Tuesday, October 16, 2012

Sorting out platforms: Sports

A good model for going digital first has been The Orion sports department, which figured out early on that five days old wasn't the optimum vintage for a Wildcats game story.

Here's what Blake Mehigan and his staff have done:
• Reporters are assigned to cover games or matches and report scores and other major events during contests via Twitter. The posts appear instantly on the theorion.com home page.
• With varying consistency, staffers write a longer game story for the website that's posted later the same day or the next.
• A wrap-up of weekend contests appears on one of the inside sports pages Wednesdays.
• The primary content of the Wednesday sports section has become season previews, features about lesser-known sports and athletic activities, columns and features about personalities. The section has presented several outstanding explanatory features that have combined graphics, photos and text.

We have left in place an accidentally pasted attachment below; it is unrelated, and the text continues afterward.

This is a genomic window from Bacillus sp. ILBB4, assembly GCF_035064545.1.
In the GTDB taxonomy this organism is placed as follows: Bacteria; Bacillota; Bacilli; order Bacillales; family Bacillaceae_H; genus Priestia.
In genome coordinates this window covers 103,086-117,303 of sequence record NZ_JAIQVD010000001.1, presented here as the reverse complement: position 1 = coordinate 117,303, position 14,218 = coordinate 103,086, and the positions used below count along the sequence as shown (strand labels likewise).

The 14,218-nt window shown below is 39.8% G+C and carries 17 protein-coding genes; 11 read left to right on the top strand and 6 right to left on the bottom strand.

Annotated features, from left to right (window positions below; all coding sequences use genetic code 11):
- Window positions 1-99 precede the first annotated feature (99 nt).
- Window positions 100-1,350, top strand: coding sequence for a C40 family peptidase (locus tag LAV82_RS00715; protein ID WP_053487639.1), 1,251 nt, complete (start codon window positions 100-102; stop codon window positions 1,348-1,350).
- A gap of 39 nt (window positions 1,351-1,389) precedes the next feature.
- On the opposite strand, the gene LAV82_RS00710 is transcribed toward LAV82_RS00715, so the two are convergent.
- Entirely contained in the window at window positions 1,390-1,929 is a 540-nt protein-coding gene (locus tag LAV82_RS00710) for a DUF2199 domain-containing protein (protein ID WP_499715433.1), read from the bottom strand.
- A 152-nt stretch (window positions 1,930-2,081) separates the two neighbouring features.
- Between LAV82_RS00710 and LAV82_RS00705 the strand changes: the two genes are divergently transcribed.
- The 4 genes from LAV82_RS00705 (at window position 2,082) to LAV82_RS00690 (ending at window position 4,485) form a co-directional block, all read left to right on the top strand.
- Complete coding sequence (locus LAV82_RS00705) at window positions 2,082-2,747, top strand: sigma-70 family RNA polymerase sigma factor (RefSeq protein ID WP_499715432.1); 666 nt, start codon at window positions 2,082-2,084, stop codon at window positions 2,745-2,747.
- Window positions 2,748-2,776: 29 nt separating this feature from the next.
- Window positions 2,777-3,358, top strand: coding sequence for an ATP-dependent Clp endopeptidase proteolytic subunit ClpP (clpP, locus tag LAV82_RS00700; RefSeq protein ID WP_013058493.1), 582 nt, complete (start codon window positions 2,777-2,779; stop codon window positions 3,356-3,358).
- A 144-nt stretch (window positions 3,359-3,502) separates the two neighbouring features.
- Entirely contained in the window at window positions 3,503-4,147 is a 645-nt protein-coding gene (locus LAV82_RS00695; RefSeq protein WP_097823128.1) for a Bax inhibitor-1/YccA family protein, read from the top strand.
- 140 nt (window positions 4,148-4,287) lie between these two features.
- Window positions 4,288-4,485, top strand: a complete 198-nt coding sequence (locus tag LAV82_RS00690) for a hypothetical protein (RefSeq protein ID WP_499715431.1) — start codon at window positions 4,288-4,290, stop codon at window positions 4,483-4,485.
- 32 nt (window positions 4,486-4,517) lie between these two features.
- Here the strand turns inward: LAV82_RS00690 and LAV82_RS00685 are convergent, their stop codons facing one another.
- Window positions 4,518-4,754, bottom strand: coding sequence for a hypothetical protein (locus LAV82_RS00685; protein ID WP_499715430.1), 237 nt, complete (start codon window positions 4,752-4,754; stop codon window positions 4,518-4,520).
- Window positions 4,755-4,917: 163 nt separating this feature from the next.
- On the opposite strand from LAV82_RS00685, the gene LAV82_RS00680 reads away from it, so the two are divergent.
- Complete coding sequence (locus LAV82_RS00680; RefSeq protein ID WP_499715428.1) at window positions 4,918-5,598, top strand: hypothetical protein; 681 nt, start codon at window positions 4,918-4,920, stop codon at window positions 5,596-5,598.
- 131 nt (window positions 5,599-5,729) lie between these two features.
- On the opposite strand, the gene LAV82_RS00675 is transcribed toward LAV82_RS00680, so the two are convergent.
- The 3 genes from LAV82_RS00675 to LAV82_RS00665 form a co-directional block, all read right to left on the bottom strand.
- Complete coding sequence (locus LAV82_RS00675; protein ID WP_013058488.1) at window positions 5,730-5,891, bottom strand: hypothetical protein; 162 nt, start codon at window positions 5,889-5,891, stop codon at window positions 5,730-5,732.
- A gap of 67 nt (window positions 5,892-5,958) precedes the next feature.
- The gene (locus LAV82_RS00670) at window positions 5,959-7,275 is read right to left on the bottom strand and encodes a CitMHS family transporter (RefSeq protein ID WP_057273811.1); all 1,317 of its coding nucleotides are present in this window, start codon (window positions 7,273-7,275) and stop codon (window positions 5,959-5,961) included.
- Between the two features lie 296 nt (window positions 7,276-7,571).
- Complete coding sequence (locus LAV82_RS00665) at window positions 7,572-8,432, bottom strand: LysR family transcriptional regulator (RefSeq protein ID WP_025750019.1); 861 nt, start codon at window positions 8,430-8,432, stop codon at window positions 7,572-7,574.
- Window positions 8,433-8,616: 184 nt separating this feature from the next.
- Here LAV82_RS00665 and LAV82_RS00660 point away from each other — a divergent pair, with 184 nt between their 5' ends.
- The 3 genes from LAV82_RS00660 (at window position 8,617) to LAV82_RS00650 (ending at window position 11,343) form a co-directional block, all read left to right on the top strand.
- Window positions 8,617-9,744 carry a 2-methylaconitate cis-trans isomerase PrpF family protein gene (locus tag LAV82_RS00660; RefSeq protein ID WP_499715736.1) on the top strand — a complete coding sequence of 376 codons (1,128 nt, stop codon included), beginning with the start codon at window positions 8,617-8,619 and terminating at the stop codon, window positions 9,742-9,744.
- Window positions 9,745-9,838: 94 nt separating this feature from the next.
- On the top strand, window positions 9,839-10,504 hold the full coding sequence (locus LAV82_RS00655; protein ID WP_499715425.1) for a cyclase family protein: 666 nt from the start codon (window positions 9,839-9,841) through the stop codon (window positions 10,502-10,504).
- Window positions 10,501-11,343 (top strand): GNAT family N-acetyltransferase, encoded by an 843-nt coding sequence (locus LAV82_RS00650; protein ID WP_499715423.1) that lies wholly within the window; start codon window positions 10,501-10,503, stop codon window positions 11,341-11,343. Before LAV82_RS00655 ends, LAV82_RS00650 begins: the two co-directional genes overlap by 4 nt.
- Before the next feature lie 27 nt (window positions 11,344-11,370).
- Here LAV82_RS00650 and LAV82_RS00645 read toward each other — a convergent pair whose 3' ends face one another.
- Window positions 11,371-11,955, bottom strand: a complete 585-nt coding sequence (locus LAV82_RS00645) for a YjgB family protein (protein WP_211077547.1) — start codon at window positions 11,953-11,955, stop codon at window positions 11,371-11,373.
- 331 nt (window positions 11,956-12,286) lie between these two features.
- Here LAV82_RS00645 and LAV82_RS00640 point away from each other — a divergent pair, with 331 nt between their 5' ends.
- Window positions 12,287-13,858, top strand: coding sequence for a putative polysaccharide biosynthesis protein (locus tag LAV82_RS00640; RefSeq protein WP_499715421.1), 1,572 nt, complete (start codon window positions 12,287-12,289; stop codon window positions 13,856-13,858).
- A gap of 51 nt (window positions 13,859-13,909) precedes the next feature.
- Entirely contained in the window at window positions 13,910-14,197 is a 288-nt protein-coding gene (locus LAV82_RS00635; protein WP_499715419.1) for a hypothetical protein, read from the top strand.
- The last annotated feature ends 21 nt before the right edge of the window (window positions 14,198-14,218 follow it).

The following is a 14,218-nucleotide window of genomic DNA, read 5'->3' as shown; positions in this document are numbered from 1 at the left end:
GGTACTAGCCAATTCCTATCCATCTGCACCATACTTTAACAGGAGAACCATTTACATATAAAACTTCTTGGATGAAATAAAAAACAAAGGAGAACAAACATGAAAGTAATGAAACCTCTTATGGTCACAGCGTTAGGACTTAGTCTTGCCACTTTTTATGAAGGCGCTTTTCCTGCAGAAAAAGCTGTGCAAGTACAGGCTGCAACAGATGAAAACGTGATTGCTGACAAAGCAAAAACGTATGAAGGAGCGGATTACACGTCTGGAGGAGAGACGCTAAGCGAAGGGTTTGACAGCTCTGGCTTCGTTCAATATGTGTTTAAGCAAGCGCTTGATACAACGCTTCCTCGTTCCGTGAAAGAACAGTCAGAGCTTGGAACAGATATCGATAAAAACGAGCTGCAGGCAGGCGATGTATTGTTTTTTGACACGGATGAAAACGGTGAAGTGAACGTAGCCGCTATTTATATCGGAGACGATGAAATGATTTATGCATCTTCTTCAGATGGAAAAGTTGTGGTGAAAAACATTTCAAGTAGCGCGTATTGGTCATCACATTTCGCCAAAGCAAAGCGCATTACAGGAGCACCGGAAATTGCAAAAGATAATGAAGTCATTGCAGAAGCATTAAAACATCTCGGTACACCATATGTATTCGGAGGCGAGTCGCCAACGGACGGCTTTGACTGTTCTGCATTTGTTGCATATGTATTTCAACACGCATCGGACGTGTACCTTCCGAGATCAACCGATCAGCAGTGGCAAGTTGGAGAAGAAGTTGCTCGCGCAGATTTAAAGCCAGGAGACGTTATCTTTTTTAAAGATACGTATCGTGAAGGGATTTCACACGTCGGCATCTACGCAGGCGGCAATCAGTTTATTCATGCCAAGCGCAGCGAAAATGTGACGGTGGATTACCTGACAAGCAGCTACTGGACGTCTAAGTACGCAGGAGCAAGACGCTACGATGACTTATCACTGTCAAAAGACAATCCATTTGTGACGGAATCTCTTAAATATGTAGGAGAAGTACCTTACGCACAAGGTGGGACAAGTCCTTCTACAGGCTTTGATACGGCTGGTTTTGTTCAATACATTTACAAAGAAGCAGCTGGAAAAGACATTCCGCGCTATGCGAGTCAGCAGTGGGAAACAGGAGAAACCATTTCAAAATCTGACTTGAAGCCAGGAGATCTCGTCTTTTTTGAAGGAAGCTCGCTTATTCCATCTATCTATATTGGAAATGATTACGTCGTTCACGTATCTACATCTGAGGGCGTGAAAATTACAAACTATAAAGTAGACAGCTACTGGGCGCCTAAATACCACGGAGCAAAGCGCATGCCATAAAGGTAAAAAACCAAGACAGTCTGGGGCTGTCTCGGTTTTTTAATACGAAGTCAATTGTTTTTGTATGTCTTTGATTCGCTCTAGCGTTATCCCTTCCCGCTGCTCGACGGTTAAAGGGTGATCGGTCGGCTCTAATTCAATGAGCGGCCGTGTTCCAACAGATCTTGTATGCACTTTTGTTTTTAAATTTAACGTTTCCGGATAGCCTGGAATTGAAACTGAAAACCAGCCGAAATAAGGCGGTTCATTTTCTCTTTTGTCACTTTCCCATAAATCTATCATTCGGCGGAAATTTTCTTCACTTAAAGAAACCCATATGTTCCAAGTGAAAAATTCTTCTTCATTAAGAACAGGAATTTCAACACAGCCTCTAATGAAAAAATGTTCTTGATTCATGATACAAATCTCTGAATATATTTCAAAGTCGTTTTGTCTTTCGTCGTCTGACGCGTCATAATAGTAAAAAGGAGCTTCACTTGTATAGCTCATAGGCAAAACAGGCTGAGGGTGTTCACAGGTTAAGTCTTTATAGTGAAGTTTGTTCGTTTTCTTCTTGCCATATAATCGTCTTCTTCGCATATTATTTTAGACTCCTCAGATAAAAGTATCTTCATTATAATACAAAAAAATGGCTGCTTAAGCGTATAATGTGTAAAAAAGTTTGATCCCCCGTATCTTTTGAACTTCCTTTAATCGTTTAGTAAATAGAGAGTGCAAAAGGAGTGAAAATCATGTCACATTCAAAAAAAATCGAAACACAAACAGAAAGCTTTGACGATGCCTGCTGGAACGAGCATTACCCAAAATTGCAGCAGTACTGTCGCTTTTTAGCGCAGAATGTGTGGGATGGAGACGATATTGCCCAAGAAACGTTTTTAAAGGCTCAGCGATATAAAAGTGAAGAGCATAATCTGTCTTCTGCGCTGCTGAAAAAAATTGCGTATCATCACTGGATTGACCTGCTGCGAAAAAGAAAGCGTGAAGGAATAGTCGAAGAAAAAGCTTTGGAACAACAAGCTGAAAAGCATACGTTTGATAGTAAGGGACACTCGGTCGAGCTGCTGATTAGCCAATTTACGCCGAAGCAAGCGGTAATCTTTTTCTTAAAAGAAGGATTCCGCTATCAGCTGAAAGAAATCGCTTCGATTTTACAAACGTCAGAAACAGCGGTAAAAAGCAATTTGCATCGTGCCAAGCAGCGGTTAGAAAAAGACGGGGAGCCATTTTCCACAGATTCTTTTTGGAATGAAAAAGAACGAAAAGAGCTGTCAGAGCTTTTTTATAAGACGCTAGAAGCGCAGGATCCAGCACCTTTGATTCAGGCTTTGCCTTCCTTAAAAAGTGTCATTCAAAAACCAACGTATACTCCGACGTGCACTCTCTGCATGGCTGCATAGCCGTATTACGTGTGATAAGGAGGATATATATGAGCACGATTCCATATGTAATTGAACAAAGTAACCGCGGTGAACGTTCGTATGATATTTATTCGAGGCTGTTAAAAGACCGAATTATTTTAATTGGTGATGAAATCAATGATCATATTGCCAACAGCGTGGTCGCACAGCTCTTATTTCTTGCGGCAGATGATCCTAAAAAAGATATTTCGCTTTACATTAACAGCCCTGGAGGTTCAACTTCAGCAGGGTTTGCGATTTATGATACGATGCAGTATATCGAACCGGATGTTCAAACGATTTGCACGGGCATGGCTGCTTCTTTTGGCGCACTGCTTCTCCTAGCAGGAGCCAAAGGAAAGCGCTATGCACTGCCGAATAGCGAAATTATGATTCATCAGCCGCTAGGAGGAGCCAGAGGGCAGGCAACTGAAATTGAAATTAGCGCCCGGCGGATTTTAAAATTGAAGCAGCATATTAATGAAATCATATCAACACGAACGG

Here's what sports could be doing better:
•  Photos and video from games have been almost non-existent this fall, a missed opportunity given how easy it is to post images--still and moving-- from the field on Facebook and Twitter.
• Game stories don't always get written the next day, and several haven't been posted until Monday or Tuesday, making them stale and defeating the whole purpose of posting to the Web.
• Slideshows and other alternative ways to tell stories online--a natural for sports--have also been scarce.
• Fans love to talk sports, but nothing has been done beyond making comments available on Facebook and theorion.com to generate a conversation with the audience.
• Video has been completely missing, although the team doing the daily webcast has picked up the slack and now regularly reports upcoming games and scores and does interviews with players. More of what they're doing should be migrating onto the online sports section.

It's difficult to say what should change when the app launches later this semester. It makes sense that game coverage, especially live updates, would be part of what's available on smartphones. App users will be able to opt into accepting alerts, creating a new direct service for sports news. The app should also create pressure on reporters and editors to post game stories right after a contest is finished because theorion.com will push the story to the apps immediately and automatically.

The experience for reporters and readers will be much closer to the kind of coverage viewers have come to expect from ESPN, only with a Chico State sports focus.

No comments:

Post a Comment